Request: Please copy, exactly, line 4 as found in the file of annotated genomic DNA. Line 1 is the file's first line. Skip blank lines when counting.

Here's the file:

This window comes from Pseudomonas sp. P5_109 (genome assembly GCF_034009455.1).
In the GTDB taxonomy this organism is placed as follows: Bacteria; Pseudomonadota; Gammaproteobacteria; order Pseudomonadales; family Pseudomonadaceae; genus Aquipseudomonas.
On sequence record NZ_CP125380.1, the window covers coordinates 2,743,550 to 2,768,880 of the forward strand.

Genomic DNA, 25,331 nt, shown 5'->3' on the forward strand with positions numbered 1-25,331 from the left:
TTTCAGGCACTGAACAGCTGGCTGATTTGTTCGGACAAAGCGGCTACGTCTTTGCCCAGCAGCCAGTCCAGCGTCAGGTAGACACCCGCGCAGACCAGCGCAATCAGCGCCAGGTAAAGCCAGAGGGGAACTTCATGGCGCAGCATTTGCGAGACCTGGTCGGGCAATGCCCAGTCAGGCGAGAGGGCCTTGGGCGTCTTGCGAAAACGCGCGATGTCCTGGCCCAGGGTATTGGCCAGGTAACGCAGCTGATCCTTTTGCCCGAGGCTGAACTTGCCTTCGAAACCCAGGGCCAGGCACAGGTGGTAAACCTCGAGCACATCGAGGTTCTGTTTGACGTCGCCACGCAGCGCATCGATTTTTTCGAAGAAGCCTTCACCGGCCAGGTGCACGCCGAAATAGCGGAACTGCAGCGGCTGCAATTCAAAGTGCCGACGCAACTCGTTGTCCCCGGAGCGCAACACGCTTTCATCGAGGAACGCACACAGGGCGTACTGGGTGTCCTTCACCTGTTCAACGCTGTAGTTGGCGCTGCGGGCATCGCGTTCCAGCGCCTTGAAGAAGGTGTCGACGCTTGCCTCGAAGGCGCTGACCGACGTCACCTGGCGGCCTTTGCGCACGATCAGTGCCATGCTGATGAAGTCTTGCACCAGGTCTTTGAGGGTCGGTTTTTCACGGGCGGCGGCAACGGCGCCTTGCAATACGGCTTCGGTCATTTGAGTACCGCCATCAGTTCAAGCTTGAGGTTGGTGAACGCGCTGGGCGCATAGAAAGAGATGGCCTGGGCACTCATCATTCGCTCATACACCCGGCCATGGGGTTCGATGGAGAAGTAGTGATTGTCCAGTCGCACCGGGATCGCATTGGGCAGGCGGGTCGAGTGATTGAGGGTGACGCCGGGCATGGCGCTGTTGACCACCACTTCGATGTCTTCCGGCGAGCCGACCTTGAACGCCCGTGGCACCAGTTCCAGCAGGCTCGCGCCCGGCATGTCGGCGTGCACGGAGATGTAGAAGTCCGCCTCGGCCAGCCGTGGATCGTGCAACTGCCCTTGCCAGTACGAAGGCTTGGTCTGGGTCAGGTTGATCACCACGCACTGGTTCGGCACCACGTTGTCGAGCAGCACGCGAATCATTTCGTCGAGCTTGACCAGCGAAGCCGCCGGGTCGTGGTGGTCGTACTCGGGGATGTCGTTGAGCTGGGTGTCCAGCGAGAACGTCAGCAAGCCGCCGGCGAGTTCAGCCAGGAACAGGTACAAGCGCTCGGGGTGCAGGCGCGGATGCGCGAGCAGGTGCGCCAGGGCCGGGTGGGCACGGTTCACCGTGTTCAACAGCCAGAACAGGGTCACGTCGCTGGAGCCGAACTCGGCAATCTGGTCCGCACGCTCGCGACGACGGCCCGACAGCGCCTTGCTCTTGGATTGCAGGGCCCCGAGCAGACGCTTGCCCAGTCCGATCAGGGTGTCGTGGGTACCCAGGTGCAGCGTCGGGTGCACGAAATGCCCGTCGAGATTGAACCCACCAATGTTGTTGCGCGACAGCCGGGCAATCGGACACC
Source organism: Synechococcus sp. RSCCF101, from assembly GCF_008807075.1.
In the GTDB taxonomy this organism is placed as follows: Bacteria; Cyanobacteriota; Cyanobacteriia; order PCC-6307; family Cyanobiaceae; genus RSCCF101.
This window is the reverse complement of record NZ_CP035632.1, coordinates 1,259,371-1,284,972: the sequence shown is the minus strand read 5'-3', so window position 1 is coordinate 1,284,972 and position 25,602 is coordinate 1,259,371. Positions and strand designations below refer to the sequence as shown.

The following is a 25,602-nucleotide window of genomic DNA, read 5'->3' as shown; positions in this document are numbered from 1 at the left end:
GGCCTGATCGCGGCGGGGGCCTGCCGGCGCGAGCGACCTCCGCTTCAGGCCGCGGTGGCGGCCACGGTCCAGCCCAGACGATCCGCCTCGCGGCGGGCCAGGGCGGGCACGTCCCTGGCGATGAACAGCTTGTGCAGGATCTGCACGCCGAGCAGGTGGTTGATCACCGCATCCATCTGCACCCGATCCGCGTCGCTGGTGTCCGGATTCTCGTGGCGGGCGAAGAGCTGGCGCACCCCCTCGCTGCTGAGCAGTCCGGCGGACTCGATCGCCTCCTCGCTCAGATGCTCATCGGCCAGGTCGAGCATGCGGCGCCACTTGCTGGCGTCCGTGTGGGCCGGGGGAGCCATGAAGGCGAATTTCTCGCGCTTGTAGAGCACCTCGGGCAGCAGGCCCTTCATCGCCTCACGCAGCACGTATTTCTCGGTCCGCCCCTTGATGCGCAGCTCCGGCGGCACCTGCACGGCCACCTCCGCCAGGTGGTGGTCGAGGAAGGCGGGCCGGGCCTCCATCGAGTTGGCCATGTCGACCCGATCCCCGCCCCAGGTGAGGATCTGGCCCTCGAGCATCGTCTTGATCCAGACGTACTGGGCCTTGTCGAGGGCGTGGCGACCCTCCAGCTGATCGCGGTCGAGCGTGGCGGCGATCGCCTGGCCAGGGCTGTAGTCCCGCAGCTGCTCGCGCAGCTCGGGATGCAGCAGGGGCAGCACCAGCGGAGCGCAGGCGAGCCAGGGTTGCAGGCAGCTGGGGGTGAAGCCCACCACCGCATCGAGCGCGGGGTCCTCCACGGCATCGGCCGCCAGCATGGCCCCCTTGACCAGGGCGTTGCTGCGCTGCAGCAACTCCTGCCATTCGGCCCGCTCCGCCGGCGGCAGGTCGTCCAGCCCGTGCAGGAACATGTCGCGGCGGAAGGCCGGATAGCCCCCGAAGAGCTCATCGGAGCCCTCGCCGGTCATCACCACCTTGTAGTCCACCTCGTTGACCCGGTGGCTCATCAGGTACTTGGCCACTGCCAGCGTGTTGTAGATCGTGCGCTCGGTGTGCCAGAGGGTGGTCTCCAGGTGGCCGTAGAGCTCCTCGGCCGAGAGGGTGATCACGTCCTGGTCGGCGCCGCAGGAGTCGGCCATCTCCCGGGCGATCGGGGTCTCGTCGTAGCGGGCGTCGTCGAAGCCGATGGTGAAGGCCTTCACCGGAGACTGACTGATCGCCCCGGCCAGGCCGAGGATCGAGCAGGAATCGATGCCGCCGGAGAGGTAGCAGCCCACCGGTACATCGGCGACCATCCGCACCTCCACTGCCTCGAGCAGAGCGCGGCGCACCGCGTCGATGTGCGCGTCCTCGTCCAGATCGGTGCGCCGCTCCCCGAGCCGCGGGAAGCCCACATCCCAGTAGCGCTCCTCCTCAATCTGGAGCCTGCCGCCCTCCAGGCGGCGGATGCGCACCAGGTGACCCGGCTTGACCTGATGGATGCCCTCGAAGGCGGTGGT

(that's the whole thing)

Genomic DNA, 25,331 nt, shown 5'->3' on the forward strand with positions numbered 1-25,331 from the left: